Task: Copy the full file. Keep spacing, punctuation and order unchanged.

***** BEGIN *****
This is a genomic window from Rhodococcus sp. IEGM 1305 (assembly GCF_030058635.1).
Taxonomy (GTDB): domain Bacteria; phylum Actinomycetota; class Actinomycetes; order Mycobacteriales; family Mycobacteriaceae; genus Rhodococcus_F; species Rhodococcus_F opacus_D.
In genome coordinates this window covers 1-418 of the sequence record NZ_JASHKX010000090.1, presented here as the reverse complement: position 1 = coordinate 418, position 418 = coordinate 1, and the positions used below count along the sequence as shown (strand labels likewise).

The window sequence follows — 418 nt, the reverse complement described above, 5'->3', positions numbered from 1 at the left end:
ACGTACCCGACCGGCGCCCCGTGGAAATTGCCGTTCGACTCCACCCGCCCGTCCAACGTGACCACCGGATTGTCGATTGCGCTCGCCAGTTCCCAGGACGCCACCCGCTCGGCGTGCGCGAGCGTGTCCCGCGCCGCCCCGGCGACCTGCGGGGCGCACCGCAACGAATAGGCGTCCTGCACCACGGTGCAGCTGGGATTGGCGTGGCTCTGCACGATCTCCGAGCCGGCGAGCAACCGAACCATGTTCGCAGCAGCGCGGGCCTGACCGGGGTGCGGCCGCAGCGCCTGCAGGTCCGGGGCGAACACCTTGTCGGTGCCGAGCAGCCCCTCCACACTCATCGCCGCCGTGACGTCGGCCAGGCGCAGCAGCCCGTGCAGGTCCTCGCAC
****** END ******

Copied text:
This is a genomic window from Rhodococcus sp. IEGM 1305 (assembly GCF_030058635.1).
Taxonomy (GTDB): domain Bacteria; phylum Actinomycetota; class Actinomycetes; order Mycobacteriales; family Mycobacteriaceae; genus Rhodococcus_F; species Rhodococcus_F opacus_D.
In genome coordinates this window covers 1-418 of the sequence record NZ_JASHKX010000090.1, presented here as the reverse complement: position 1 = coordinate 418, position 418 = coordinate 1, and the positions used below count along the sequence as shown (strand labels likewise).

The window sequence follows — 418 nt, the reverse complement described above, 5'->3', positions numbered from 1 at the left end:
ACGTACCCGACCGGCGCCCCGTGGAAATTGCCGTTCGACTCCACCCGCCCGTCCAACGTGACCACCGGATTGTCGATTGCGCTCGCCAGTTCCCAGGACGCCACCCGCTCGGCGTGCGCGAGCGTGTCCCGCGCCGCCCCGGCGACCTGCGGGGCGCACCGCAACGAATAGGCGTCCTGCACCACGGTGCAGCTGGGATTGGCGTGGCTCTGCACGATCTCCGAGCCGGCGAGCAACCGAACCATGTTCGCAGCAGCGCGGGCCTGACCGGGGTGCGGCCGCAGCGCCTGCAGGTCCGGGGCGAACACCTTGTCGGTGCCGAGCAGCCCCTCCACACTCATCGCCGCCGTGACGTCGGCCAGGCGCAGCAGCCCGTGCAGGTCCTCGCAC